Geotextiles are those fabrics used in geotechnical applications, such as road and railway embankments, earth dikes, and coastal protection structures, designed to perform one or more basic functions such as filtration, drainage, separation of soil layers, reinforcement, or stabilization. A geotextile is a synthetic permeable textile material used with soil, rock, or any other geotechnical engineering-related material. Geotextiles also called geosynthetics, are generally associated with high-standard all-season roads, but can be used in low-standard logging roads. A geotextile is designed to be permeable to allow the flow of fluids through it or in it, and a geomembrane is designed to restrict the fluid flow.
Geotextiles are mostly used in road construction, especially to fill gaps between the roads to improve soil structure. Geotextile makes poor soil more beneficial for use and then easy to build in difficult places also. Geotextiles are ideal materials used for Construction & infrastructure like roads, buildings, dams, and many more. It improves & stability and decreases the process of wind & water erosion. It helps to prevent the erosion of soil but allows the water to drain off. A Geotextiles made from synthetic or natural fibers associated with soil thin pieces. It improves soil characteristics such as Friction or movement restraint, Support of loads and Changes in bearing failure plane.
NON-WOVEN GEO BAG
Non-Woven Geo Bags (also referred to as geo-tubes, dewatering tubes, erosion control tubes, or geotextile bags) are used for large shoreline protection, erosion control, dewatering, and sludge removal projects. Geotextile tubes are cost-effective solutions for containment, dewatering, desludging, and shoreline protection. Geobags are small soil containers that are made of non-woven geotextile, used for slope protection and river training work. Geobags, also known as Geotextiles Bags, Geotextile Sand Containers or Non-Woven Geobags.
Coir mats are made up of 100% natural fibres. These environmentally-friendly, natural fibres are derived from the husk of the coconut. The husk is the water-resistant layer between the outer coating of the coconut and the hard shell inside. Coir mats are made up of 100% natural fibres. These environmentally-friendly, natural fibres are derived from the husk of the coconut. The husk is the water-resistant layer between the outer coating of the coconut and the hard shell inside. The reason for the strength of the coir fibres is thanks to the tough, thick walls of the fibre made from insoluble cellulose. Coir fibres also have a high level of lignin, a substance found in plants that makes the plant woody, brittle and rigid and reduces the chance of the plant rotting. The natural properties of the coir, or coconut husk, make it ideal for matting as it is water-resistant, strong and durable. Furthermore, the eco-friendly nature of the coir makes it the perfect choice for the environmentally conscious customer.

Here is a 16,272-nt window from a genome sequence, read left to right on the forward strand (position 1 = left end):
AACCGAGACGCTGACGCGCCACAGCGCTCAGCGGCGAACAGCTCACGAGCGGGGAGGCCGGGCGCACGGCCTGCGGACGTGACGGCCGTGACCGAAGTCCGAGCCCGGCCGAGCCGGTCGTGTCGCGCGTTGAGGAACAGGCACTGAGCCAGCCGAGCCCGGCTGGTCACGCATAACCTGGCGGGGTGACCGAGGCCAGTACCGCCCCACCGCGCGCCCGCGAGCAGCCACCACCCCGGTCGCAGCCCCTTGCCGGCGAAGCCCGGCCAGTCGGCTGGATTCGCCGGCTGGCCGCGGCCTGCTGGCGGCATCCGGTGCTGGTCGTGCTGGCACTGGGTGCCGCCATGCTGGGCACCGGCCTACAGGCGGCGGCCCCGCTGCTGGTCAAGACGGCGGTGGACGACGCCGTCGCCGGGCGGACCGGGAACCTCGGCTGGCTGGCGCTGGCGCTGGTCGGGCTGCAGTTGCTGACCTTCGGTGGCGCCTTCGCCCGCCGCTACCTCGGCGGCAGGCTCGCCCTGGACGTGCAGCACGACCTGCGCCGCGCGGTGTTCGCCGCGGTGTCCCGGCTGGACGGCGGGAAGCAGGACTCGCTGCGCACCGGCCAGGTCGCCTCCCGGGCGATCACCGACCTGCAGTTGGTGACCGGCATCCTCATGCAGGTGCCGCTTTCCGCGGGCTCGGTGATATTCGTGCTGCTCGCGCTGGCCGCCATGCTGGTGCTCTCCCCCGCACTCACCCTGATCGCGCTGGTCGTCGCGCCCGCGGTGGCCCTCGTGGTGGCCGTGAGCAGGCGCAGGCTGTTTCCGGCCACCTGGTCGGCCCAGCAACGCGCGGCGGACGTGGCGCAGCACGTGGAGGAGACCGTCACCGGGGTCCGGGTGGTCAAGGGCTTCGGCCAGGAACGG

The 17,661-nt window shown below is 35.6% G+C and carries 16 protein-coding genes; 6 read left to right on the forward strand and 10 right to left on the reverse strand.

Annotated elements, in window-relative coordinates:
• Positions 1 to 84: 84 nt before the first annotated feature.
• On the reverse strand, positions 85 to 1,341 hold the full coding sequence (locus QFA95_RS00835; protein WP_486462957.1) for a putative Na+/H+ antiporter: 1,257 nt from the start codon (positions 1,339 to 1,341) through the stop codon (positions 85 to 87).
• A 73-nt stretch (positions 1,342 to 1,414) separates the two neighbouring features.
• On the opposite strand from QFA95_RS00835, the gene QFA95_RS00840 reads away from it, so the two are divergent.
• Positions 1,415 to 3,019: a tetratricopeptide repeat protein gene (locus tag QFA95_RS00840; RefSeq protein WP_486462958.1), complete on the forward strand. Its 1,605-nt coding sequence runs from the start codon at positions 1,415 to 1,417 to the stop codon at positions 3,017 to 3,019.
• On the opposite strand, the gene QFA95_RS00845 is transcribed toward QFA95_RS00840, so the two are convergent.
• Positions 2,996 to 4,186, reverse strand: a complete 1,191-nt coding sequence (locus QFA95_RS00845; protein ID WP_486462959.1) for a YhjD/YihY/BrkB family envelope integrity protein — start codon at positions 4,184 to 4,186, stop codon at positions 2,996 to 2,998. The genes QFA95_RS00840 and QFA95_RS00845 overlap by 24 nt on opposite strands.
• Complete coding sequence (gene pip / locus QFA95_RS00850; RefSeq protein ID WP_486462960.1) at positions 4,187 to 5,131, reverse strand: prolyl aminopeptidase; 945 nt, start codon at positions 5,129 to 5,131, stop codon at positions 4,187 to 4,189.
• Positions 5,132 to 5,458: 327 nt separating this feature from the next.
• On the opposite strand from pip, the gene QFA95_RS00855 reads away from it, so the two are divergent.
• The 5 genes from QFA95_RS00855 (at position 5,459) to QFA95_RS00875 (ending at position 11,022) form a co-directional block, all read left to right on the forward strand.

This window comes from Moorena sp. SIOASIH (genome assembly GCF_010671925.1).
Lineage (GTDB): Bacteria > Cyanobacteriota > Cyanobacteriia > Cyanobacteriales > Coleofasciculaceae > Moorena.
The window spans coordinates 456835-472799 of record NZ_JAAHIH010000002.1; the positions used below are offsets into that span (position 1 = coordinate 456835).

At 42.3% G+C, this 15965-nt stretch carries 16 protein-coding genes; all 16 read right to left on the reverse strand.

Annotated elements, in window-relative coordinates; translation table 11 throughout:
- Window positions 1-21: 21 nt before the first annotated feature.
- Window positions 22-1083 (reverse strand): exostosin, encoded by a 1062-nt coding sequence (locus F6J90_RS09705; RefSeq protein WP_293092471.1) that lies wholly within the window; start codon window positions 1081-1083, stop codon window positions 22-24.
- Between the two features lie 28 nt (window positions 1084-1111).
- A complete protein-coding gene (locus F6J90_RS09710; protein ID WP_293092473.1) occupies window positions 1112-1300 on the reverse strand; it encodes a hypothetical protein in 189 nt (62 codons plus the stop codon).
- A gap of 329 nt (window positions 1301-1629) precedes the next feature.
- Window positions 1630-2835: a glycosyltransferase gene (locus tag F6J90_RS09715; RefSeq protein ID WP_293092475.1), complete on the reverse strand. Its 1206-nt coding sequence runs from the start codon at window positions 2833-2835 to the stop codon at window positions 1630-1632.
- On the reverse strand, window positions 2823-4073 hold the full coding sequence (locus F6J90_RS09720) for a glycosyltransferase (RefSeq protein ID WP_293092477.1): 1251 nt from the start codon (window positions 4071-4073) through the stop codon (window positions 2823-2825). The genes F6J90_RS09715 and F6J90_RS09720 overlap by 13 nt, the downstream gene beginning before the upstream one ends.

Nonwoven geotextiles are permeable geosynthetics made of nonwoven materials used along with geotechnical material (soil, rock, etc.) on the integral part of a civil engineering projects. It’s produced mechanically or chemically or by heat-bonding fibres together to form stable fibre network. Nonwoven geotextiles are frequently made polymers from synthetic material like polypropylene, polyethylene, polyamide, polyester, etc. The polypropylene fibre dominates in the geotextile application, cause of its low cost, low specific gravity and strength. But nonwoven geotextiles also made from natural fibres (jute, sisal, coir, etc).
Nonwoven geotextiles are also used in applications where filtration and drainage are required because of its smaller opening sizes and ability to filter smaller particle sizes which allowing water to pass. It is ideal for separation in paving applications in both asphalt and concrete roadways. In concept of barrier application, the nonwoven material can act as a barrier to water infiltration.
GEOTEXTILES FOR TUNNELS
In double-lined tunnels, geotextiles are installed between shotcrete and concrete linings to drain ground water that is in the circumferential boundary of the tunnels. During the concrete lining placement, the geotextile often experiences pressures from young concrete on the curved and rough shotcrete surfaces. The pressures are transferred through a waterproof membrane, and act in the normal direction to the curved shotcrete face. The geotextile flow behavior under these conditions cannot be represented by standard geotextile permeability tests. Instead, it requires specially designed performance tests that consider field conditions